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Industrial employment in North Carolina fell 8.2 percent over the past 12 months according to the 2010 North Carolina Manufacturers Register, an industrial directory published annually by Manufacturers' News Inc. MNI reports North Carolina lost 51,831 industrial jobs between January 2009 and January 2010, the sharpest decline MNI has ever reported in the 16 years it has been tracking the state's industry.
Manufacturers' News reports North Carolina is now home to 10,695 manufacturers employing 581,685 workers.
"North Carolina has suffered deep losses in manufacturing employment due to automation and technology, outsourcing of jobs from its core sectors, and the recession," says Tom Dubin, president of Manufacturers' News. "However, the state's continued investment in creating business incentives has started to make a difference."
Bright spots over the year included Sanderson Farms' planned opening of a 1,500-worker poultry plant, the expected opening of an ACW Technology facility, which will employ 155 to assemble circuit boards, and the planned expansion of Richmond Specialty Yarns in Richmond County. Other companies expected to expand or start up in the state include North American Aerodynamics, Central States Manufacturing Inc., Alpla Inc. and Wilbert Plastics Services.
Textiles/apparel remains the state's largest industrial sector by employment with 66,999 jobs, down 14 percent over the year. Industrial machinery and equipment ranks second with 63,683 jobs, down 3.8 percent. Third-ranked food products accounts for 58,806 jobs and was the only sector to gain jobs, up 2.1 percent over the year with the expansions of poultry processor Crestwood Farms and prepared foods maker Reser's fine foods.
According to MNI, the transportation equipment sector saw the worst decline in employment, down 15 percent, following layoffs at three Daimler Trucks facilities and layoffs at Hatteras Yachts, among others.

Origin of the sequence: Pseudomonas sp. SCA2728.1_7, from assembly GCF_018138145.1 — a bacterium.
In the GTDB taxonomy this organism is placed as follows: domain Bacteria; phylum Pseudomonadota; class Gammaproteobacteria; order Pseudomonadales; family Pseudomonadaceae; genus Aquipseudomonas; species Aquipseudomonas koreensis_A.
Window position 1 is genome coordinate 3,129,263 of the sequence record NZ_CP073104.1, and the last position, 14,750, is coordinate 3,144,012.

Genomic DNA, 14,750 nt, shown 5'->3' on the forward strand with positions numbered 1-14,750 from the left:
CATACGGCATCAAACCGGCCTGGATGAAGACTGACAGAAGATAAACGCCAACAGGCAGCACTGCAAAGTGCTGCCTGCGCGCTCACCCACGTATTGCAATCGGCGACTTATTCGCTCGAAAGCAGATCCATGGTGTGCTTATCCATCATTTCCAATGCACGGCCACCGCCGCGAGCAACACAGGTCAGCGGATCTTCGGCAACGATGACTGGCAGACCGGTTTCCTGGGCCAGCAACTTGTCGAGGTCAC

MNI reports other sectors losing jobs over the past 12 months included lumber/wood, down 13.8 percent; electronics, down 13.1 percent; primary metals, down 10.6 percent; furniture/fixtures, down 9.9 percent; paper products, down 6.8 percent; fabricated metals, down 6.7 percent; stone/clay/glass, down 6.5 percent; printing/publishing, down 6.3 percent; rubber/plastics, down 6.2 percent; and chemicals, down 2 percent.
The Southwest region of North Carolina saw the largest decline in manufacturing employment, down 9.4 percent, and now accounts for 111,024 of the state's industrial jobs. The Northwest region accounts for the largest share of the state's industrial employment with 259,112 jobs, down 8.3 percent over the past 12 months. The Northeast accounts for the second most with 145,219 jobs, down 6.6 percent, while the Southeast represents 66,330 jobs, down 9 percent over the year.
Charlotte remains the state's top city by industrial employment with 41,006 manufacturing jobs, down 8.4 percent over the year. Greensboro accounts for 29,393 jobs, down 4.7 percent. Research Triangle Park saw employment decrease 8.4 percent and is currently home to 21,202 industrial workers, while Winston-Salem accounts for 18,002 of the state's jobs, down 4.7 percent over the year. Fifth-ranked High Point accounts for 15,614 jobs, down 7.6 percent over the past 12 months.